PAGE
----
Artificial Sweetener May Cause Anxiety, Reveals Study



Artificial Sweetener May Cause Anxiety, Reveals Study

A recent study, published in Proceedings of the National Academy of Sciences, suggests that artificial sweeteners may be associated with an increased risk of anxiety in mice. Along with developing anxiety, it was observed that the effects persisted for up to two generations from the males, who were exposed to the artificial sweetener. The anxiety in all generations of mice was stopped when they were given diazepam, a medicine to treat anxiety in humans.

About the Study

The study was done by Florida State University College of Medicine researchers on mice exposed to aspartame, an artificial sweetener. Mice were given drinking water containing aspartame, nearly 15% of the FDA-approved maximum daily human intake. The dosage continued for 12 weeks in the research spanning four years. The dosage was equivalent to six to eight ounces of diet soda cans per day for humans.

The researchers are investigating how nicotine would affect the same kind of model, like what happens to the children, if the father smokes.

Also read: How Artificial Sweeteners Affect Your Teeth

Findings of the Study

This study’s findings suggest that in order to understand what is happening today, one must first consider what was happening two generations ago and possibly even earlier, said study co-author Pradeep Bhide.

Aspartame consumption in mice resulted in anxiety and its effects persisted for up to two generations from the males, who were exposed to aspartame. Over several generations of mice descended from the aspartame-exposed males, distinct anxiety-like behavior was seen in a variety of maze tests.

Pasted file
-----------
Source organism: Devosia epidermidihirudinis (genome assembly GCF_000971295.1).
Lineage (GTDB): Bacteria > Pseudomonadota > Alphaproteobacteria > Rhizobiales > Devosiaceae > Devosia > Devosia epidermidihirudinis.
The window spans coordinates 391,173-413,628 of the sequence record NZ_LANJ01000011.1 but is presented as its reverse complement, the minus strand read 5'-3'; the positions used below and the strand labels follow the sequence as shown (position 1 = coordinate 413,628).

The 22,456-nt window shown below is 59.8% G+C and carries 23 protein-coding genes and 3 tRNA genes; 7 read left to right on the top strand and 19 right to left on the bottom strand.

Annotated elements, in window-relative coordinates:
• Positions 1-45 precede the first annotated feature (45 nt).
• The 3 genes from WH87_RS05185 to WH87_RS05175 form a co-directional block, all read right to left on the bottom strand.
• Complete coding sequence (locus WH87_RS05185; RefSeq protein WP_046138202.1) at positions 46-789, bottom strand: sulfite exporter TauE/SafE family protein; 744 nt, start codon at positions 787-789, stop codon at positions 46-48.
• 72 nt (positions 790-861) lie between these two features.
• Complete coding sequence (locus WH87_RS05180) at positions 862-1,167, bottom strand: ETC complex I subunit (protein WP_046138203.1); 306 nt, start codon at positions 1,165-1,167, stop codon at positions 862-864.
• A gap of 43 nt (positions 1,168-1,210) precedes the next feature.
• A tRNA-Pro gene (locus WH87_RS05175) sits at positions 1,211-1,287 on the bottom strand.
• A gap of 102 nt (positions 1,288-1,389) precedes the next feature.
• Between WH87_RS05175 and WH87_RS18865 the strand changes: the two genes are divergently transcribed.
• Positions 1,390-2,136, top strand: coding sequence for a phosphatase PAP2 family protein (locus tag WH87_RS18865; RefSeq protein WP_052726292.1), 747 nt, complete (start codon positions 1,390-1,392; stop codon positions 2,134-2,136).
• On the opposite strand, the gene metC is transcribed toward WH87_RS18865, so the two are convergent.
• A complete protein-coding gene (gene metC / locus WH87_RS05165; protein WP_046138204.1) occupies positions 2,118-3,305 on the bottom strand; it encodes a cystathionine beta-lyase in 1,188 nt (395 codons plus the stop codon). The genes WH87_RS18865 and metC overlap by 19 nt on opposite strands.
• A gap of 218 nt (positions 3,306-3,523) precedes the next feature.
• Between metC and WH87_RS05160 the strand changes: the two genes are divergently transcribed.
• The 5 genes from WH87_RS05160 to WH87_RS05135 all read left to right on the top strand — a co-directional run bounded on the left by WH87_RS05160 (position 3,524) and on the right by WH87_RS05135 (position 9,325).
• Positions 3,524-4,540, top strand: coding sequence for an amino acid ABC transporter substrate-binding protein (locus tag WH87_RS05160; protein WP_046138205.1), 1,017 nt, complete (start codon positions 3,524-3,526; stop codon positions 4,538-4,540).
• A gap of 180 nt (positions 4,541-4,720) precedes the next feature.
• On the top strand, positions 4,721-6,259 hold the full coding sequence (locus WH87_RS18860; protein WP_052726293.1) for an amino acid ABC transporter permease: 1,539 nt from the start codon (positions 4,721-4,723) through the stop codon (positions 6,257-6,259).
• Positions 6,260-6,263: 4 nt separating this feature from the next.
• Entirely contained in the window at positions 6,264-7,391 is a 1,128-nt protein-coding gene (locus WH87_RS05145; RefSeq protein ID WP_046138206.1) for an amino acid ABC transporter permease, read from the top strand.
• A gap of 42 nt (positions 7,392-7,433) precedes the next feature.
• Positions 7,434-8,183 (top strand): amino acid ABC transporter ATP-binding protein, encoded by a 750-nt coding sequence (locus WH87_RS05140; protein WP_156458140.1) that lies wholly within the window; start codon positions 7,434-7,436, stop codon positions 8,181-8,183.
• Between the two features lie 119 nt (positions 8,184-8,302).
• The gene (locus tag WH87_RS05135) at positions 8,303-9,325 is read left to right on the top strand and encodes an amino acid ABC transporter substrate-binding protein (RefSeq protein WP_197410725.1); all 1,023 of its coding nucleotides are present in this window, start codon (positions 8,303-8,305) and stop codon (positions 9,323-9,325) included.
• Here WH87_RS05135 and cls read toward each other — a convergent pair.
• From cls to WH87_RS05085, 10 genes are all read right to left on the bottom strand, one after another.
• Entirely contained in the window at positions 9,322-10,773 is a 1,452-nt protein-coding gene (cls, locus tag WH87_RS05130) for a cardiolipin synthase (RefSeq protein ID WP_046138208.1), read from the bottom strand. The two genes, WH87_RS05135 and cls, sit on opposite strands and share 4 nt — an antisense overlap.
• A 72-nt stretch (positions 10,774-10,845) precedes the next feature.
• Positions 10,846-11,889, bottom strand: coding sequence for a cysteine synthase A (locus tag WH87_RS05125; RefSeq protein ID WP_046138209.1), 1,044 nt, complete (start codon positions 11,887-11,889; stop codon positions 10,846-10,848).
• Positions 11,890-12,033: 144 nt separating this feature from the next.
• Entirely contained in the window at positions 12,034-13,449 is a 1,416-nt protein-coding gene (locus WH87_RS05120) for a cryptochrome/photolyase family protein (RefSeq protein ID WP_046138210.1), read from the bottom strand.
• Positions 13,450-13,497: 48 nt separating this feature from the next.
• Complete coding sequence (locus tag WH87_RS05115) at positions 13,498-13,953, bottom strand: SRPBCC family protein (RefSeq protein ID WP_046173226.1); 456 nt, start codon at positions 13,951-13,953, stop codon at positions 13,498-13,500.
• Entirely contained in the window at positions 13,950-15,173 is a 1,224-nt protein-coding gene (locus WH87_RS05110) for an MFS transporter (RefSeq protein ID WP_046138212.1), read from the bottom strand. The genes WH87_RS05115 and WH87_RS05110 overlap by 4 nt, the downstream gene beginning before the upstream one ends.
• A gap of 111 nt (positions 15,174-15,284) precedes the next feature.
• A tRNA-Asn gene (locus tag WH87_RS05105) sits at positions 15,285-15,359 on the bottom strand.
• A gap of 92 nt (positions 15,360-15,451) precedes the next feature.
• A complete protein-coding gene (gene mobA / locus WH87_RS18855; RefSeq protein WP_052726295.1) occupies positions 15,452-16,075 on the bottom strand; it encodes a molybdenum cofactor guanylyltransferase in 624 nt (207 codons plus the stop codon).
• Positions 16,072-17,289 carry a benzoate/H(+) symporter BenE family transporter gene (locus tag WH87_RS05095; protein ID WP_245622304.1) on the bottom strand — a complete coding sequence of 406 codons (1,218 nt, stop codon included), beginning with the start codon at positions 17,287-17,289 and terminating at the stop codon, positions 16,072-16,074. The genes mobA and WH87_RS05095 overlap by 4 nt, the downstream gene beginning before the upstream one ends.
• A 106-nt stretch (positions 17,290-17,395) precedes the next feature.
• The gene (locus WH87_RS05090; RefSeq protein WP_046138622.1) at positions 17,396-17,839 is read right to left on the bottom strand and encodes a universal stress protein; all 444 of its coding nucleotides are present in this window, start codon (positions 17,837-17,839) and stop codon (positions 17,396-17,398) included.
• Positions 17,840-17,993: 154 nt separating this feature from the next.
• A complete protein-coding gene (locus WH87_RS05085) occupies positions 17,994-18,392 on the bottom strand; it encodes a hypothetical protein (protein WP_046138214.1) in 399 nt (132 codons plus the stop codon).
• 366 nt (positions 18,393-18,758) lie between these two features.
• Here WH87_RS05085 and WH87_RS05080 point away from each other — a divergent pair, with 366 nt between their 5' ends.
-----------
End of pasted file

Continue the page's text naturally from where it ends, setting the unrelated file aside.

Sara Jones who led this research noted that they were not anticipating observing such a significant anxiety-like feature. The observations were surprising to the researchers. Jones stated that usually, you see subtle changes.

The anxiety in all generations of mice was stopped when they were given diazepam. Diazepam is a medication used to treat anxiety disorders in humans.


The Bhide Lab’s earlier studies on the effects of nicotine on mice throughout generations played a role in the development of the current study. The earlier projects revealed temporary (epigenetic) alterations in mouse sperm cells. While epigenetic alterations are reversible and do not alter the DNA sequence like genetic changes (mutations), they can alter how the body interprets a DNA sequence.

Also read: Eating Artificial Sweeteners Linked To Higher Risk Of Heart Disease

Aspartame, as a sweetener, was authorized by the Food and Drug Administration in 1981. In the present times, the production of this artificial sweetener has risen to nearly 5,000 metric tons. Ingested aspartame breaks down to phenylalanine, aspartic acid, and methanol. Importantly, these components significantly impact the central nervous system.

Additionally, scientists are planning to conduct more experiments to investigate the effects of aspartame on memory. Future studies will help identify the molecular processes that affect how aspartame’s effects are passed down through the generations.

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